Harris v. Lynch

Annotate this Case

940 S.W.2d 42 (1997)

Ersie C. HARRIS, Plaintiff/Appellant, v. James M. LYNCH, Frances M. Lynch, Orval Dewayne Davis, Nancy G. Davis, J. Kurtis Wahlbrink, Mary A. Mabry, C. Michael Roth, Dennis Poertner, Jan M. Poertner, Jack E. Mulligan, Defendants/Respondents.

No. 69773.

Missouri Court of Appeals, Eastern District, Division Two.

March 4, 1997.

*43 Kurt A. Hentz, St. Louis, for plaintiff/appellant.

David L. Baylard, Christopher W. Jensen, Briegel Baylard, P.C., Union, for defendants/respondents.

CRANE, Presiding Judge.

Plaintiff appeals from that portion of the trial court's judgment denying her adverse possession claim to a strip of land lying between her southern property line as shown on her deeds and a fence line further south which runs across defendants' lots. The trial court's judgment was supported by substantial evidence and did not misdeclare or misapply the law. We affirm.

At the time this action was filed in 1989, plaintiff owned two adjoining tracts of land, a 28 acre tract and an 80 acre tract, in Franklin County, Missouri. The 80 acre tract is west of the 28 acre tract. Record title to both tracts shows a 1/4 section line as the southern boundary to each tract (hereinafter "the boundary line"). The 80 acre tract consists of the northeast quarter of the northwest quarter and the northwest quarter of the northeast quarter of Section 24. The 28 acre tract is part of the northeast quarter of the northeast quarter of Section 24. Defendants have record title to individual lots on *44 the south side of the boundary line in the southeast and southwest quarters of the northeast quarter of Section 24 and the southeast quarter of the northwest quarter of Section 24.[1] A roadway easement provides access to plaintiff's 80 acre tract from the south, about three quarters of the distance east of the western boundary.

A fence (hereinafter "the fence"), which does not run in a straight line, lies between 29 1/2 feet and 43 feet south of the boundary line. As diagramed at trial, the fence begins on defendants' western boundary at point A, continues east to point D at the roadway easement, continues east to point E (which lies slightly to the south and west of the corner at the boundary line where the 80 acre and 28 acre tracts meet) and continues to Bassett Road at point G, defendants' eastern boundary. At one point the fence juts north 19 feet to go around a cemetery. At another point it juts south 28 feet at a fairly deep ravine then juts northeast again. Further east it juts north again eleven feet and crosses a creek. Eighty percent of the fence posts are in woods. The western stretch of the fence is attached to trees; in the middle it is attached to a combination of trees and posts; the eastern stretch is attached to posts. Exhibits and testimony at trial indicated the fence area to be heavily wooded with a clearing around the roadway easement.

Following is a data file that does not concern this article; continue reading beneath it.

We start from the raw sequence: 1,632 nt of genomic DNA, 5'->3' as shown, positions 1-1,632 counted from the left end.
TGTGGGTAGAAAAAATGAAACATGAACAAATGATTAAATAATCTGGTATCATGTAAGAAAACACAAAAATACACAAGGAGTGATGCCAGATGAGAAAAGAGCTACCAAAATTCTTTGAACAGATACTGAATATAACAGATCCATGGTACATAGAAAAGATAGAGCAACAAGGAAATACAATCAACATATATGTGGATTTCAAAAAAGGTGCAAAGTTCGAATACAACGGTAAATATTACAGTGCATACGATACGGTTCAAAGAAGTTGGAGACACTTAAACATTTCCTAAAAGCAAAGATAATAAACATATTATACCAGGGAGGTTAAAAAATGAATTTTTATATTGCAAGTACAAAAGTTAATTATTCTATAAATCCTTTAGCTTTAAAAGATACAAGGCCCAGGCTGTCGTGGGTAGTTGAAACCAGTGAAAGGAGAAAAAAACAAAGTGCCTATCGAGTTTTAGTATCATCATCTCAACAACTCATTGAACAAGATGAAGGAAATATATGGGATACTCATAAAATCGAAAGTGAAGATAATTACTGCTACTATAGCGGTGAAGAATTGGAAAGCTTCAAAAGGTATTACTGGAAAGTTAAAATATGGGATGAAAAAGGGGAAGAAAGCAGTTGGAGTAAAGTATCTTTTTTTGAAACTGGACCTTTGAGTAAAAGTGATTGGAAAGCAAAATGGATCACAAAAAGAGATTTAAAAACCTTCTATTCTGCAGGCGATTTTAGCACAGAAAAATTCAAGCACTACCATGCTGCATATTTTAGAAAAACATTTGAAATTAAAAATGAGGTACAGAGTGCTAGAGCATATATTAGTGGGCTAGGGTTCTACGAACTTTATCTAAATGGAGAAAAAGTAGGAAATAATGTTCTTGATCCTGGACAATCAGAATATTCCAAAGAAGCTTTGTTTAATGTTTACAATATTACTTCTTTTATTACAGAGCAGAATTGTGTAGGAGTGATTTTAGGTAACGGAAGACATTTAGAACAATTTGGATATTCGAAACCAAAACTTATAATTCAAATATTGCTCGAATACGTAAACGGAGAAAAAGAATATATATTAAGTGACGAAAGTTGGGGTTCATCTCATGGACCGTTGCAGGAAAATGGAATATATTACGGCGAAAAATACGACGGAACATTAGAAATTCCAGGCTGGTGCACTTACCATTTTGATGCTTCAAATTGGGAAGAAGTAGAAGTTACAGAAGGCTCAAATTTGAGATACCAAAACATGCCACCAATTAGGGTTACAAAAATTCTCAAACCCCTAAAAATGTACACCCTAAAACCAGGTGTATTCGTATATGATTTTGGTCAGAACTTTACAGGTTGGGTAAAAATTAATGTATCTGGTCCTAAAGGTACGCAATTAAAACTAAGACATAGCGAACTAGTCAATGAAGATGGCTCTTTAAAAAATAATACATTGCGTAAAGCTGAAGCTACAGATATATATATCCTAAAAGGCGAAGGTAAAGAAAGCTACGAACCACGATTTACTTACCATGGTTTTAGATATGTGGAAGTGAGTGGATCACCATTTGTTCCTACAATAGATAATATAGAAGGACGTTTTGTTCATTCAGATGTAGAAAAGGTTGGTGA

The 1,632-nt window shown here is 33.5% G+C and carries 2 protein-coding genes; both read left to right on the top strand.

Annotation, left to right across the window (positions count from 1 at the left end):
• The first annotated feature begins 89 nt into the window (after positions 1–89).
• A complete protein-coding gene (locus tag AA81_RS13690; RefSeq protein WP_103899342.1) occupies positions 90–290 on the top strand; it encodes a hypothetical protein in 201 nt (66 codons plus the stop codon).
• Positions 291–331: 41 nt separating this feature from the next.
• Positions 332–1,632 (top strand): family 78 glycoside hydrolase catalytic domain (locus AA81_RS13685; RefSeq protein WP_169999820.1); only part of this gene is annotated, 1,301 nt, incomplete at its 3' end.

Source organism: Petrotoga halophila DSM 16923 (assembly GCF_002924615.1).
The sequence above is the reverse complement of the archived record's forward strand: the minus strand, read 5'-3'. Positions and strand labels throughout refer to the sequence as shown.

Richard Winkler purchased the 80 acre tract in 1962. At the time of purchase, he did not have the property surveyed and a large segment of the fence from point A to point D was in existence. At that time Mrs. Clark was his neighbor to the south and Mr. Alt was his neighbor to the east. Mr. Winkler assumed the fence had been built by one of Mrs. Clark's husbands. Much of the fence was overgrown with trees. In 1963 Mr. Winkler extended the fence from point D to point E, with a gate across the roadway easement so that he could put cattle on the property. Mr. Winkler thought, based on conversations with Mr. Alt, that point E was the corner between his property and Mr. Alt's property to the east. Mr. Winkler testified that, in erecting that segment of fence and in maintaining the fence, he did not intend to take property away from any of his neighbors. Later Mr. Winkler had horses on the property which were allowed to range freely. He maintained the fence which he used as a barrier to contain the cattle and the horses.

After Mrs. Clark, Mr. Kahlmeyer owned or occupied the property to the south. Mr. Winkler saw Mr. Kahlmeyer build that segment of the fence from point E east to the road several years prior to Mr. Kahlmeyer's death in 1976. He testified that Mr. Kahlmeyer also maintained the fence. Mr. Winkler never discussed the boundary line with Mrs. Clark or Mr. Kahlmeyer. After Mr. Kahlmeyer's death, Carol Kahlmeyer, as trustee, held the property to the south under a 1977 indenture of trust.

The 28 acre tract was owned by Mr. Alt and then by Shirley Flesher. Plaintiff and her former husband purchased the 28 acre tract from Shirley Flesher in the fall of 1977. Plaintiff received it by quit claim deed from her former husband in 1978. Plaintiff purchased the 80 acre tract from Richard Winkler in 1984. At the times she purchased these properties, she did not have them surveyed.

When plaintiff purchased the 28 acre tract in 1977, Ms. Flesher told plaintiff that she had put a new fence on the western property line to conform to a survey. They did not discuss the fence to the south. Plaintiff assumed that, because there was no new fence to the south, the existing fence (which had been built by Mr. Kahlmeyer) was on the property line.

When plaintiff purchased the 80 acre tract from Mr. Winkler, she assumed the fence was on the property line but did not recall discussing that with him. Neither the deed from Mr. Winkler nor the deed from Ms. Flesher mentioned the fence or points in the fence as a boundary.